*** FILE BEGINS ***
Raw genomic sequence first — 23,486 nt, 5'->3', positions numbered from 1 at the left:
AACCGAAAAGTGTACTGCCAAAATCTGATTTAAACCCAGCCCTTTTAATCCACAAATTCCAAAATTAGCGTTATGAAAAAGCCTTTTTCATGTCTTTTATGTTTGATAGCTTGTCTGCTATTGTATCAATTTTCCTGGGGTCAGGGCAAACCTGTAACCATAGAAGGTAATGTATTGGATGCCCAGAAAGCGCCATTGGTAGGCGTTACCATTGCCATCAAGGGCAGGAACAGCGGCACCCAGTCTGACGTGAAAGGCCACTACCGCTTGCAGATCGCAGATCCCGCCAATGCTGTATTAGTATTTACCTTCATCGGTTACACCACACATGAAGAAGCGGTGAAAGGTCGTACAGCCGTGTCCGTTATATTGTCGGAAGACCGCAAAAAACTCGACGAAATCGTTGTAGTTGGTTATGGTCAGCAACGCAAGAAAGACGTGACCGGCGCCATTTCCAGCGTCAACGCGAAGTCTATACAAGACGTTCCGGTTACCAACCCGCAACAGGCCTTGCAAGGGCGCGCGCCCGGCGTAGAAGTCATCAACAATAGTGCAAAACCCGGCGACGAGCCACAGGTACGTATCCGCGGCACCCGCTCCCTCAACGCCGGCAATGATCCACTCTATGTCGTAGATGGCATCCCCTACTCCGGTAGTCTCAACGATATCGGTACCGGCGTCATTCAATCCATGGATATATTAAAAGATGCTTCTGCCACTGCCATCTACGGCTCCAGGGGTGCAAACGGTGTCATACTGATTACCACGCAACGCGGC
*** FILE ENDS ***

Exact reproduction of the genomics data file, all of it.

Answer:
Raw genomic sequence first — 23,486 nt, 5'->3', positions numbered from 1 at the left:
AACCGAAAAGTGTACTGCCAAAATCTGATTTAAACCCAGCCCTTTTAATCCACAAATTCCAAAATTAGCGTTATGAAAAAGCCTTTTTCATGTCTTTTATGTTTGATAGCTTGTCTGCTATTGTATCAATTTTCCTGGGGTCAGGGCAAACCTGTAACCATAGAAGGTAATGTATTGGATGCCCAGAAAGCGCCATTGGTAGGCGTTACCATTGCCATCAAGGGCAGGAACAGCGGCACCCAGTCTGACGTGAAAGGCCACTACCGCTTGCAGATCGCAGATCCCGCCAATGCTGTATTAGTATTTACCTTCATCGGTTACACCACACATGAAGAAGCGGTGAAAGGTCGTACAGCCGTGTCCGTTATATTGTCGGAAGACCGCAAAAAACTCGACGAAATCGTTGTAGTTGGTTATGGTCAGCAACGCAAGAAAGACGTGACCGGCGCCATTTCCAGCGTCAACGCGAAGTCTATACAAGACGTTCCGGTTACCAACCCGCAACAGGCCTTGCAAGGGCGCGCGCCCGGCGTAGAAGTCATCAACAATAGTGCAAAACCCGGCGACGAGCCACAGGTACGTATCCGCGGCACCCGCTCCCTCAACGCCGGCAATGATCCACTCTATGTCGTAGATGGCATCCCCTACTCCGGTAGTCTCAACGATATCGGTACCGGCGTCATTCAATCCATGGATATATTAAAAGATGCTTCTGCCACTGCCATCTACGGCTCCAGGGGTGCAAACGGTGTCATACTGATTACCACGCAACGCGGC